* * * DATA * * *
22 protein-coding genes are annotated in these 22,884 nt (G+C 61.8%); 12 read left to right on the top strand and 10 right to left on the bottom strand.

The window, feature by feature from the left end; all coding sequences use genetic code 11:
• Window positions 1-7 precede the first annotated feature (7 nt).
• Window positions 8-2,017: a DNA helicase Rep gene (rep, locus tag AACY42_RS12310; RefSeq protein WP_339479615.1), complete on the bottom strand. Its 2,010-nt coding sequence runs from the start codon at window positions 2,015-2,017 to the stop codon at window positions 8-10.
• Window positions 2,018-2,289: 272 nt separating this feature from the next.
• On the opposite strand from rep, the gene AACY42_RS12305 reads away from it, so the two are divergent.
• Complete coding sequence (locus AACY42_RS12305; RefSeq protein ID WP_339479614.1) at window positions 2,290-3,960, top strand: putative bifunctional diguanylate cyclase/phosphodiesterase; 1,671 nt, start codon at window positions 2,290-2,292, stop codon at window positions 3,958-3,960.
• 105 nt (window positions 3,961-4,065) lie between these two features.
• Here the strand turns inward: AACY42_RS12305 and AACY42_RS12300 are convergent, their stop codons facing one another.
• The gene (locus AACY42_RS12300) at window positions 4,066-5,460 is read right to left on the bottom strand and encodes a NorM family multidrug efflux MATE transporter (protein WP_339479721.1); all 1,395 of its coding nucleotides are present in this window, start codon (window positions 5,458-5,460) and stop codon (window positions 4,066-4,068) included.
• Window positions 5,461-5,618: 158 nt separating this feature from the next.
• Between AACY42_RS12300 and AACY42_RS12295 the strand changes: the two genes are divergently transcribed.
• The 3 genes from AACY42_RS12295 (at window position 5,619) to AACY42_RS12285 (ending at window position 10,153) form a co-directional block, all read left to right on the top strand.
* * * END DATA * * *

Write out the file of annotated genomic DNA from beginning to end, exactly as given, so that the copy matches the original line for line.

22 protein-coding genes are annotated in these 22,884 nt (G+C 61.8%); 12 read left to right on the top strand and 10 right to left on the bottom strand.

The window, feature by feature from the left end; all coding sequences use genetic code 11:
• Window positions 1-7 precede the first annotated feature (7 nt).
• Window positions 8-2,017: a DNA helicase Rep gene (rep, locus tag AACY42_RS12310; RefSeq protein WP_339479615.1), complete on the bottom strand. Its 2,010-nt coding sequence runs from the start codon at window positions 2,015-2,017 to the stop codon at window positions 8-10.
• Window positions 2,018-2,289: 272 nt separating this feature from the next.
• On the opposite strand from rep, the gene AACY42_RS12305 reads away from it, so the two are divergent.
• Complete coding sequence (locus AACY42_RS12305; RefSeq protein ID WP_339479614.1) at window positions 2,290-3,960, top strand: putative bifunctional diguanylate cyclase/phosphodiesterase; 1,671 nt, start codon at window positions 2,290-2,292, stop codon at window positions 3,958-3,960.
• 105 nt (window positions 3,961-4,065) lie between these two features.
• Here the strand turns inward: AACY42_RS12305 and AACY42_RS12300 are convergent, their stop codons facing one another.
• The gene (locus AACY42_RS12300) at window positions 4,066-5,460 is read right to left on the bottom strand and encodes a NorM family multidrug efflux MATE transporter (protein WP_339479721.1); all 1,395 of its coding nucleotides are present in this window, start codon (window positions 5,458-5,460) and stop codon (window positions 4,066-4,068) included.
• Window positions 5,461-5,618: 158 nt separating this feature from the next.
• Between AACY42_RS12300 and AACY42_RS12295 the strand changes: the two genes are divergently transcribed.
• The 3 genes from AACY42_RS12295 (at window position 5,619) to AACY42_RS12285 (ending at window position 10,153) form a co-directional block, all read left to right on the top strand.